|Born||Ernst Lecher Bacon
May 26, 1898
Chicago, Illinois, U.S.
|Died||March 16, 1990
Orinda, California, U.S.
|Occupation||Composer, pianist and conductor|
Ernst Lecher Bacon (May 26, 1898 – March 16, 1990) was an American composer, pianist, and conductor. A prolific author, Bacon composed over 250 songs over his career. He was awarded three Guggenheim Fellowships and a Pulitzer Scholarship in 1932 for his Second Symphony.
|This section does not cite any sources. (June 2015)|
Ernst Bacon was born in Chicago, Illinois, on May 26, 1898 to Maria von Rosthorn Bacon (sister of Alfons von Rosthorn and Arthur von Rosthorn) and Dr. Charles S. Bacon. At the age of 19, he enrolled at Northwestern University where he pursued a degree in mathematics. After three years of study, he moved to the University of Chicago. Bacon finished his education at the University of California at Berkeley, where he received a master's degree for the composition of The Song of the Preacher in 1935.
At the age of 19, Bacon wrote a complex treatise entitled "Our Musical Idiom," which explored all possible harmonies. However, when he began to compose music in his 20s, he rejected a purely cerebral approach. He took the position that music is an art, not a science, and that its source should be human and imaginative, rather than abstract and analytical. Bacon was self-taught in composition, except for two years of study with Karl Weigl in Vienna, Austria. Experiencing the depression of post-war Europe first hand, he understood that the avant-garde movement reflected the pessimism of its origins. Bacon set out instead to write music that expressed the vitality and affirmation of his own country.
He created more than 250 art songs, including chamber, orchestral, and choral works. Aside from his musical and literary composition, Bacon held a number of positions that took him across the country. From 1925-28, Bacon was an opera coach at the Eastman School of Music. In 1928 Bacon traveled from New York to California to take up a position at the San Francisco Conservatory of Music where he served until 1930. In 1935, Bacon was the guest conductor at the first Carmel Bach Festival in California. A year later he was supervising the Works Progress Administration (WPA) Federal Music Project and conducting the San Francisco Symphony.
From 1938-45, he was dean and professor of piano at Converse College in Spartanburg, South Carolina. From 1945-47 he was director of the school of music, then from 1947-63 he was professor and composer in residence at Syracuse University. He was Professor Emeritus from 1964. He continued to work until shortly before his death in 1990 at age 91 in Orinda, California.
Bacon composed settings to the works by the following: Matthew Arnold, William Blake, Emily Bronte, Elizabeth Barrett Browning, Witter Bynner, Robert Burns, Helena Carus, Emily Dickinson, Benjamin Franklin, Goethe, Heinrich Heine, Paul Horgan, A. E. Houseman, Nicolaus Lenau, Cornel Lengyel, Herman Melville, Carl Sandberg, William Shakespeare, Robert Louis Stevenson, Sara Teasdale, Walt Whitman.
|This article may need to be rewritten entirely to comply with Wikipedia's quality standards, as section. (June 2015)|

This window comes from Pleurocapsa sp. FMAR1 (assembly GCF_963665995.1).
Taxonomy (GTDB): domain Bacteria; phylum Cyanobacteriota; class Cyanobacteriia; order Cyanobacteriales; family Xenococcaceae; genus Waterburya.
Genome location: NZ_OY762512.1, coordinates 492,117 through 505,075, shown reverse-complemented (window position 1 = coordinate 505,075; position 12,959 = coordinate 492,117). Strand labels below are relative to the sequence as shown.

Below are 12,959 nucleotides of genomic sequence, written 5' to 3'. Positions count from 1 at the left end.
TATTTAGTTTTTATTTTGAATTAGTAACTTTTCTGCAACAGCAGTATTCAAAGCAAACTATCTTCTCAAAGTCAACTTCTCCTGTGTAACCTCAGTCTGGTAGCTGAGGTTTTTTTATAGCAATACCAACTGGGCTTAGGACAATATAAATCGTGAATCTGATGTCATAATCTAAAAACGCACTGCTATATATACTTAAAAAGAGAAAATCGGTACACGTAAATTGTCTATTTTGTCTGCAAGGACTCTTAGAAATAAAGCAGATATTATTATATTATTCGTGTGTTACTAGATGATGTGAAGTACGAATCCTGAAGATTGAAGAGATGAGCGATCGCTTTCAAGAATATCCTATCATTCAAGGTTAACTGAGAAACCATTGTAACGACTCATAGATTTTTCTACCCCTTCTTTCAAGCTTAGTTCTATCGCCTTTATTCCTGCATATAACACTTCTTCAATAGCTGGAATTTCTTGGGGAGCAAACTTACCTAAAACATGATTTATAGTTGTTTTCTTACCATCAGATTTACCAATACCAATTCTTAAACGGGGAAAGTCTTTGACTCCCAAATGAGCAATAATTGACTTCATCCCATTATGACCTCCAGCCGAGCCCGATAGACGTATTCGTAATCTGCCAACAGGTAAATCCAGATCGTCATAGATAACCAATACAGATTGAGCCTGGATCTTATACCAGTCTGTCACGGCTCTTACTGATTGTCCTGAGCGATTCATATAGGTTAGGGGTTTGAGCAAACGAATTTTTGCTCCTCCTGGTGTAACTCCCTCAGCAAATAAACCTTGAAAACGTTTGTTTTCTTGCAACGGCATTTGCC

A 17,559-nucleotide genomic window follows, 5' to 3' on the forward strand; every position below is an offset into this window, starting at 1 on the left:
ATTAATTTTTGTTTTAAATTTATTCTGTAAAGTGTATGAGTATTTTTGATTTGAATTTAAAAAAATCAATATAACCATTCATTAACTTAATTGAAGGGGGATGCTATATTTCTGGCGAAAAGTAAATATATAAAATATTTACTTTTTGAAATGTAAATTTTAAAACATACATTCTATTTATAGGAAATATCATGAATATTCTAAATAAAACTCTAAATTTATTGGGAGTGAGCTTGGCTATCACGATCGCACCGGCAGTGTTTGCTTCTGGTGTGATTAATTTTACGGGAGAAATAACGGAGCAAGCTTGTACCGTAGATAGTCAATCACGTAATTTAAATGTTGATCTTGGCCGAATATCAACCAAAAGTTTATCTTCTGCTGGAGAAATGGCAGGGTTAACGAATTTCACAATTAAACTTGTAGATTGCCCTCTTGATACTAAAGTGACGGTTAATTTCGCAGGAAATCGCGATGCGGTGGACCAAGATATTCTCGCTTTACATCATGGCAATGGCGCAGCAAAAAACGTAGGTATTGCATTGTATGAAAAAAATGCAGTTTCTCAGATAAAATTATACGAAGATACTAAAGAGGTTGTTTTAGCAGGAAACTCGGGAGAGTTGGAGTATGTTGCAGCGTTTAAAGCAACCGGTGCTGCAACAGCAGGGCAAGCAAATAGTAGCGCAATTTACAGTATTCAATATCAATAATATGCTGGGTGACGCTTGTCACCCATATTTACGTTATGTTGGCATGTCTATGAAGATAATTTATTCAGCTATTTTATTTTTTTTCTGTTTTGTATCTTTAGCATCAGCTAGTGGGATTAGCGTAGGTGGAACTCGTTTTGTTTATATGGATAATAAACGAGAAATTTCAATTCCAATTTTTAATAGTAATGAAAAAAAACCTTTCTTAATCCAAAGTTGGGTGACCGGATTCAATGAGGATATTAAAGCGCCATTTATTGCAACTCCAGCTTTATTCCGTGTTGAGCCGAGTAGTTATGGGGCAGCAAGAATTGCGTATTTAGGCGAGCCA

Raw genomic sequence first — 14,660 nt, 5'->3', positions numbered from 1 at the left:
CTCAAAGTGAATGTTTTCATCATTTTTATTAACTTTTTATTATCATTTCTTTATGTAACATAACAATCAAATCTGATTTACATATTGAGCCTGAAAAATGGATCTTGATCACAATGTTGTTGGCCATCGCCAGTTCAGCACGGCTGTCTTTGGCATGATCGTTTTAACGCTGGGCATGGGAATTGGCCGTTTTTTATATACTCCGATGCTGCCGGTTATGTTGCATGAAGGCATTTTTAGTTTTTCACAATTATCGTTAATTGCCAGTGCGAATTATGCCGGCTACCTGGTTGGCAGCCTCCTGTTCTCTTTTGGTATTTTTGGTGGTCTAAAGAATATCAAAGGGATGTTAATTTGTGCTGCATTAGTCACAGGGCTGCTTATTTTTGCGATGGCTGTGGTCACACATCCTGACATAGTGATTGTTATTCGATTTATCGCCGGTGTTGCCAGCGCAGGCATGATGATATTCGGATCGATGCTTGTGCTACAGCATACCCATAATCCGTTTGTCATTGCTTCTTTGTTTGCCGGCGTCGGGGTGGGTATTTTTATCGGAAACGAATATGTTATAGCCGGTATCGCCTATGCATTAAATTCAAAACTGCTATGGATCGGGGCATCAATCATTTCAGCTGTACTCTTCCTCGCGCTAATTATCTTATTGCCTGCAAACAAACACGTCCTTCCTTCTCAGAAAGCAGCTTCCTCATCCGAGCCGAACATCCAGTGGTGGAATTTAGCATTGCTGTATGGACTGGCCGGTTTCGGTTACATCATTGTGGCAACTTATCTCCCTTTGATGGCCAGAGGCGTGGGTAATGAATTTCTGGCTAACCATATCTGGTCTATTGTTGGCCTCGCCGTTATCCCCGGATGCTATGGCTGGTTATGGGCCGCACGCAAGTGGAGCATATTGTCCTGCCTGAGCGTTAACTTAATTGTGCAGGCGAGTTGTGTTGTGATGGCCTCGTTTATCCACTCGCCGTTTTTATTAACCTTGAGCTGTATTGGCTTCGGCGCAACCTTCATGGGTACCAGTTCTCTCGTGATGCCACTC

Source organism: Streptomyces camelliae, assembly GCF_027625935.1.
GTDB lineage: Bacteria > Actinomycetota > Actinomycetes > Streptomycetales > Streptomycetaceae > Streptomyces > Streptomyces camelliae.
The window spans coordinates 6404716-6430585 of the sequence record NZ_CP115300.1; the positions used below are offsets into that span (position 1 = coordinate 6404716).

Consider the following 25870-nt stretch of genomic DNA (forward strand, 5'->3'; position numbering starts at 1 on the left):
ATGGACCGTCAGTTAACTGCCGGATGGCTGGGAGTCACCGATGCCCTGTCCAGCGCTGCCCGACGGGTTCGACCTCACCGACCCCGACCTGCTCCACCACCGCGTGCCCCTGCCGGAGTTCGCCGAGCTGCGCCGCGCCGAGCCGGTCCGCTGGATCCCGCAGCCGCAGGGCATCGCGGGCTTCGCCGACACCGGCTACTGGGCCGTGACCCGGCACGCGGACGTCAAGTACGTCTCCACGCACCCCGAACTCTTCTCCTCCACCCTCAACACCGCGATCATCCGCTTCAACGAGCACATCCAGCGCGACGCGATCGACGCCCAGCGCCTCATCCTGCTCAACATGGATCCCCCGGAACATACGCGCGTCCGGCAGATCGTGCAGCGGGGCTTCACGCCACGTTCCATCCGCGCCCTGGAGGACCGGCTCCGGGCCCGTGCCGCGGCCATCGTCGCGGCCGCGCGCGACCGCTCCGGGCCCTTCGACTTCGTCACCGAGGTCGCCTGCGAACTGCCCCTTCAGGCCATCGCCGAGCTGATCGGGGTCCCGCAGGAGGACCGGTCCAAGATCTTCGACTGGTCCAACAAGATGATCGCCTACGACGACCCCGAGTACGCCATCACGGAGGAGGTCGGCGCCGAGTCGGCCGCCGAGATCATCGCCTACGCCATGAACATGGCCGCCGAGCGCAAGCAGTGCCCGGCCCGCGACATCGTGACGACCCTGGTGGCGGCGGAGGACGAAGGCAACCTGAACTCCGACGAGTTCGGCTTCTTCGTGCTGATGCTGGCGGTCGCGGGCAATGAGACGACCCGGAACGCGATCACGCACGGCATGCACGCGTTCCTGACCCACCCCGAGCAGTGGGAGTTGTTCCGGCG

ERNST BACON THE COMPLETE WORKS FOR SOLO GUITAR Azica Records, ACD-71294, Bradley Colten, Guitar.
FORGOTTEN AMERICANS, Arabesque Recordings Z6823, Includes: "A Life," Joel Krosnick, cello and Gilbert Kalish, piano.
ABRAHAM LINCOLN PORTRAITS, Naxos 8.559373-74, Nashville Symphony, Leonard Slatkin, conductor, Includes: "Ford’s Theatre: A Few Glimpses of Easter Week, 1865."
THE BACK OF BEYOND, Music for Flute and Piano, Lea Kibler, Flute; Irina Viritch, Piano, Includes: "Buncombe County, N.C.," "Burnt Cabin Branch," "Holbert's Cove."
FOND AFFECTION, CRI CD 890 (now at New World Records), 25 Bacon settings: Janet Brown, soprano; Herbert Burtis piano, Willam Sharp, baritone; John Musto, piano, Amy Burton, soprano; John Musto, piano, Sonata for Violin and Piano (1983) - Ronald Copes, violin; Alan Feinberg, piano.
REMEMBERING ANSEL ADAMS AND OTHER WORKS, CRI CD 779 (now at New World Records), Remembering Ansel Adams (1985) - Richard Stoltzman, clarinet; Warsaw Philharmonic, Jerzy Swoboda, conductor, Sonata for Cello and Piano (1948) - Bernard Greenhouse, cello; Menahem Pressler, piano, Collected Short Piano Works (1950 -1965) - Emily Corbato, piano, Tumbleweeds (1979) Dorothy Bales, violin; Allan Sly, piano.
SONGS OF CHARLES IVES AND ERNST BACON, CRI CD 675 (now at New World Records), Contains 21 Bacon settings, Recorded in 1954 and 1964 with Helen Boatwright, soprano and Ernst Bacon at the piano for his own songs.
ROSI & TONI GRUNSCHLAG PIANO DUO, CRI CD 606 (now at New World Records), Includes: "Coal-Scuttle Blues," (by Bacon and Otto Lueining).
THE LISTENERS, New World Records, William Parker, baritone, Includes: "Billy in the Darbies."
SHAKESPEARE AND THE MODERN COMPOSER, Soundmark, The Louisville Orchestra, Robert Whitney, Jorge Mester, "The Enchanted Isle/The Tempest."
- Library of Congress. (2006). "Ernst Bacon, 1898-1990 biography". Retrieved December 6, 2006
- A Bibliography of the Works of Ernst Bacon. Dale Vargason, Jr. (Thesis for MA at Department of Music, SUNY Buffalo).
- Bacon's Songs The Lied and Art Songs Texts page created and maintained from Emily Ezust
- Ernst Bacon Papers, 1933-1990 (1.25 linear ft.) at the Department of Special Collections and University Archives at Stanford University Libraries
- Ernst Bacon Papers at the Special Collections Research Center at Syracuse University
- Ernst Bacon Society
- Ernst Bacon Collection at the Howard Gotlieb Archival Research Center at Boston University
- Interview with Ernst Bacon by Bruce Duffie, December 13, 1986
|This article about a composer is a stub. You can help Wikipedia by expanding it.|